A successful woman who leaves politics to Gilmore
THE chief executive officer of Dun Laoghaire VEC oversees an organisation with a staff of 500 that commands a multi-million euro annual budget and caters for more than 2,500 pupils.
Search the media archives for the name 'Carol Hanney' and just one public comment dating to June 2007 will flash up.
The once-off interview in a local Dublin newspaper, by the then principal of St Thomas's Community College, concerned proposals to change the Leaving Certificate timetable.
Originally from Killimor in Galway, Ms Hanney met Eamon Gilmore in University College Galway in the early 1970s.
Both became active in the students union and took the reins of power -- he as president and she as secretary -- in 1974.
They married within a few years of graduating.
They are parents to two sons, Oisin and Sean, and a daughter, Grainne and live in the Corbawn area of Shankhill.
Their daughter came to brief public attention when she joined a lawyers's group that called for a 'Yes' vote in the Lisbon Treaty.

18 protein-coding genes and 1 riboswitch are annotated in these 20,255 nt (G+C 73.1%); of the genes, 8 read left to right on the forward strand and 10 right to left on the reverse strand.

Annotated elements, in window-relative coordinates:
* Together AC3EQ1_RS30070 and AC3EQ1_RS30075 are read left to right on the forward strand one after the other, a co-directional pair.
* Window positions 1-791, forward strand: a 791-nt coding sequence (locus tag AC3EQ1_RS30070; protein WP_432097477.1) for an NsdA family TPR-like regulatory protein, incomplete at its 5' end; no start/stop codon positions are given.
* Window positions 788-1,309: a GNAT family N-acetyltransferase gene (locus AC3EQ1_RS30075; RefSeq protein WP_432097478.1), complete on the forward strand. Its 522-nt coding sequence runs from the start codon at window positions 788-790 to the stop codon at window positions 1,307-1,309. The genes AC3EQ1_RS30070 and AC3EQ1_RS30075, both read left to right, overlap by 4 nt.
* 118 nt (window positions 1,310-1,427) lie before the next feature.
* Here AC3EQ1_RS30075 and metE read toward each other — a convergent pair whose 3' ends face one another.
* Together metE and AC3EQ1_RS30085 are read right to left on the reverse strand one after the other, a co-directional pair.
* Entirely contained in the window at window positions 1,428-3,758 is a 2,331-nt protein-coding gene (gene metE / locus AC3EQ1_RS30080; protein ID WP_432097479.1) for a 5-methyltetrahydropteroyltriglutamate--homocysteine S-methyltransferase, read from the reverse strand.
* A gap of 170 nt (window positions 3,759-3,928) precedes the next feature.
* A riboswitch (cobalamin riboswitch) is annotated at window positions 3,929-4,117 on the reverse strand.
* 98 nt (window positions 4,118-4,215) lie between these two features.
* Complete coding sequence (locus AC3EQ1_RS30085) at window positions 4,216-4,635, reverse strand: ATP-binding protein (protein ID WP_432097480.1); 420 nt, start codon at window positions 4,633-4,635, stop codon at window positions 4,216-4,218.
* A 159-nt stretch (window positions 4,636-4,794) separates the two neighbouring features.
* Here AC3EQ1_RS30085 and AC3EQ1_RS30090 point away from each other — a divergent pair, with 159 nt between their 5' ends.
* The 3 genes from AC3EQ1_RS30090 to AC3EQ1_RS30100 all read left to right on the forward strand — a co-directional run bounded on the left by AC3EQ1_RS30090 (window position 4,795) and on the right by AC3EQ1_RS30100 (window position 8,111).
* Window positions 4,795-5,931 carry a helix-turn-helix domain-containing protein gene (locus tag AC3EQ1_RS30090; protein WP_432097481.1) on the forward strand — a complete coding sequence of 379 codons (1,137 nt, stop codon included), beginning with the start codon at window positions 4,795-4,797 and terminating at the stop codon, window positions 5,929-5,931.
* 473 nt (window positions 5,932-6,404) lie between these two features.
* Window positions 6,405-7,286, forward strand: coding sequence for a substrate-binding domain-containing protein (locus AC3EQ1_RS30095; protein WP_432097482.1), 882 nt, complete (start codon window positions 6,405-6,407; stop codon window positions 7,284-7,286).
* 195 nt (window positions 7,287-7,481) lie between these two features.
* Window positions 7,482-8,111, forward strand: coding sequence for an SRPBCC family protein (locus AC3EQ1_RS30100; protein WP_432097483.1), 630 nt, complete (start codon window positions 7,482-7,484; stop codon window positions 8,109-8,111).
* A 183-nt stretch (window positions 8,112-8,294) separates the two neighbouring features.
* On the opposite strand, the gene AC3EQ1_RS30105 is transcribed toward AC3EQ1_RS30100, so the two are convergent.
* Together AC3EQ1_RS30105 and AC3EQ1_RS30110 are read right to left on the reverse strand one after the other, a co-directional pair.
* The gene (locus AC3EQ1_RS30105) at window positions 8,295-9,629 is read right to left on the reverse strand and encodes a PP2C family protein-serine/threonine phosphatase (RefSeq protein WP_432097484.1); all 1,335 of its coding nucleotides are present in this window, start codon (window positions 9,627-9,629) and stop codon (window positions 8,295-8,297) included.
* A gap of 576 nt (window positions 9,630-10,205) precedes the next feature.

But in general the family guard their privacy very carefully, with Ms Hanney shunning all political functions, canvasses and campaigning.
Last November, the Irish Independent reported that Ms Hanney obtained half a million euro from the State for a site in 2007 which she inherited from her mother.
The site was purchased for a school, and another €10,000 received for a smaller adjoining site needed for a hurling pitch.
Ms Hanney has never commented on the controversy. At the time, her husband said: "This is land Carol inherited from her late mother. She was approached by the board of management of the school to make the site available. It was publicly advertised by the OPW (Office of Public Works) and independently valued."